The pineapple is a tropical fruit that travels far in our modern age. Whether you live in the fjords of Iceland or the open prairies of Nebraska, chances are there are little pineapple cubes in your fruit cup, frozen bags of it in the freezer section of the grocery store, and maybe (if you’re lucky) heavy, delectably juicy, refreshing fruits on sale at a local market.
It’s a strange looking fruit when you think about it — its rough, textured rind and spiky leaves. If the pineapple wasn’t so commonplace in popular culture and advertising, it might seem as though this unique fruit hailed from an alien planet.
The same forces that make it possible to get pineapple in the far-flung corners of the globe are also part of a process that leads many people, particularly those living in urban areas, to feel separated and ill-informed about how their food grows and where it comes from. Have you recently cut into the tender yellow flesh of pineapple and wondered where it came from? As you slice the rind away, are you struck by a curious whim as to how do pineapples grow? We’ve got some answers for you!
Pineapple, or Ananas comosus, is a tropical, edible fruit. It is an herbaceous perennial. The plant grows stocky and close to the ground. Its leaves are thick, waxy and tough. A pineapple plant can produce up to 200 flowers (and sometimes more) in its effort to create one fruit. When the plant flowers, its flowers join together to create a multiple fruit. A multiple fruit, or collective fruits, is defined as a fruiting body formed by a cluster of flowers. Each flower produces a fruit, and then the fruits combine into a single mass.
While many people seem to think that pineapple grows on trees, that’s not the case. Imagine a tough, spikey shrub with a treasure growing at its center – you’re probably not far off from how the pineapple looks when it is ripe for the picking.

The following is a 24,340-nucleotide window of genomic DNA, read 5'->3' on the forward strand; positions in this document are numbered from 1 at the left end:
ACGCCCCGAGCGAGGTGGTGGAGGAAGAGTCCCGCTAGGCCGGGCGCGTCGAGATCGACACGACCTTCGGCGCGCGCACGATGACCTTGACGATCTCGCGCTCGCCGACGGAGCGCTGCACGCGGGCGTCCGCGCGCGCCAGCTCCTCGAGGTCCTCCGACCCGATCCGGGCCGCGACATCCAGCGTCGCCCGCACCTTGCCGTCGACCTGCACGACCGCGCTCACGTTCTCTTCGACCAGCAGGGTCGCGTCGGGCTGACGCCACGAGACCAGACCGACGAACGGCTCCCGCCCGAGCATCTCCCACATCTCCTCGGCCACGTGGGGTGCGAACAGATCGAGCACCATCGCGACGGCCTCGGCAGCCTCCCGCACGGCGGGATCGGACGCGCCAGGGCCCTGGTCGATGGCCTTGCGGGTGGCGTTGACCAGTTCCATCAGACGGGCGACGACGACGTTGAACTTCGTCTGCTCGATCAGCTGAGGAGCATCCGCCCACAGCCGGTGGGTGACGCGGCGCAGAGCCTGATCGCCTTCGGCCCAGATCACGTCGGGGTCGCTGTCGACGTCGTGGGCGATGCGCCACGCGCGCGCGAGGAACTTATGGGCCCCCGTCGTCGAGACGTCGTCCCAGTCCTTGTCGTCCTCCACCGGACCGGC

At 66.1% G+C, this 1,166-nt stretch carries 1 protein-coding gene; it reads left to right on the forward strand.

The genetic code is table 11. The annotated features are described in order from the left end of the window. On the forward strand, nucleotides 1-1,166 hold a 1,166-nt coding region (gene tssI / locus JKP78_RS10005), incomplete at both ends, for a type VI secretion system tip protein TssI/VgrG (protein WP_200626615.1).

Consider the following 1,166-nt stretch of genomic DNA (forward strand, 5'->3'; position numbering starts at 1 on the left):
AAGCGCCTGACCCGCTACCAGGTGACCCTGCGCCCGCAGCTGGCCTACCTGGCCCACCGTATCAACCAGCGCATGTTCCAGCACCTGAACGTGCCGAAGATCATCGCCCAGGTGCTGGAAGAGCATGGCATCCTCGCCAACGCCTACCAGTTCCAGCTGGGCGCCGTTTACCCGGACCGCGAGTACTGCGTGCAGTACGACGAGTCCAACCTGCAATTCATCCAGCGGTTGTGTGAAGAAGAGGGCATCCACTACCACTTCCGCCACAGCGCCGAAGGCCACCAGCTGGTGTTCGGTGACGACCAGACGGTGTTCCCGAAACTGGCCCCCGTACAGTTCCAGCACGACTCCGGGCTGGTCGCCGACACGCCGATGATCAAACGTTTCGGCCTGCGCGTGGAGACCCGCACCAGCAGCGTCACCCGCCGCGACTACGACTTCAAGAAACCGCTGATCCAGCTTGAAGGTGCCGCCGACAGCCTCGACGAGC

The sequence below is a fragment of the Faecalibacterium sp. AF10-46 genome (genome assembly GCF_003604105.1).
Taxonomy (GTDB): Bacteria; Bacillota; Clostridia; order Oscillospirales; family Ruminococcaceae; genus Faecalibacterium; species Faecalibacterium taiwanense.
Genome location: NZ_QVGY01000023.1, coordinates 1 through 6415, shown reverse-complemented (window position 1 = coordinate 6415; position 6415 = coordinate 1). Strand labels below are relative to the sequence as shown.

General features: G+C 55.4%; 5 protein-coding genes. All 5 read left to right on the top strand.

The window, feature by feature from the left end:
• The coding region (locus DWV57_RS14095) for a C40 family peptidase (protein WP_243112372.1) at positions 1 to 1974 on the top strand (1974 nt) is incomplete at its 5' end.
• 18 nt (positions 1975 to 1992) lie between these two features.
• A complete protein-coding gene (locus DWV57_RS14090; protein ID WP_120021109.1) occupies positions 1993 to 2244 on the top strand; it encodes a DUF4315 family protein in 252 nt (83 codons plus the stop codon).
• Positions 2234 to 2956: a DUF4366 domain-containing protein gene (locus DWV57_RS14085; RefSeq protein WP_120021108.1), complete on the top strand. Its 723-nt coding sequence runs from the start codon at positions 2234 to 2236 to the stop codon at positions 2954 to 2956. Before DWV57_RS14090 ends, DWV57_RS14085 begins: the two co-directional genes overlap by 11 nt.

In cultivation, pineapple plants form from the offset of the fruit. An offset is nearly-complete daughter plant that has been asexually produced by the mother plant. The plant will flower in five to ten months and the fruiting over the following six months. Pollination is done by hand since the development of seeds reduces fruit quality.
However, in the wild, pineapples are pollinated by hummingbirds and bats.
Native to South America, indigenous groups of southern Brazil and Paraguay domesticated the fruit plant and spread it throughout the continent, into the Carribean and Central America. Eventually, the Spanish brought the plant to Hawaii, the Philippines, Zimbabwe, and Guam.
Somewhere along the way, the pineapple became part of European iconography. It is a symbol of warmth and hospitality. Christopher Cumo, a food historian, explains how Pineapple was similar to sugar in that for a long time, it equated wealth and resources. Eventually, it became accessible to the masses. Cumo says that “Pineapple is the fruit of colonialism” due to the way colonial powers established plantations across the world for the delicious fruit.
Today, the Philippines remain as one of the largest exporters of the fruit. Costa Rica grows three-fourths of all the pineapples exported to Europe and it is not without an environmental and human-rights cost. Immense amounts of pesticides are used, affecting the soil and air quality and biodiversity in the region. There are studies that link these pesticides to carcinogens and possible birth defects as well. Additionally, workers are paid extremely low wages.
Now that you know a bit more about how pineapples grow and where they come from, do you feel differently about this fruit?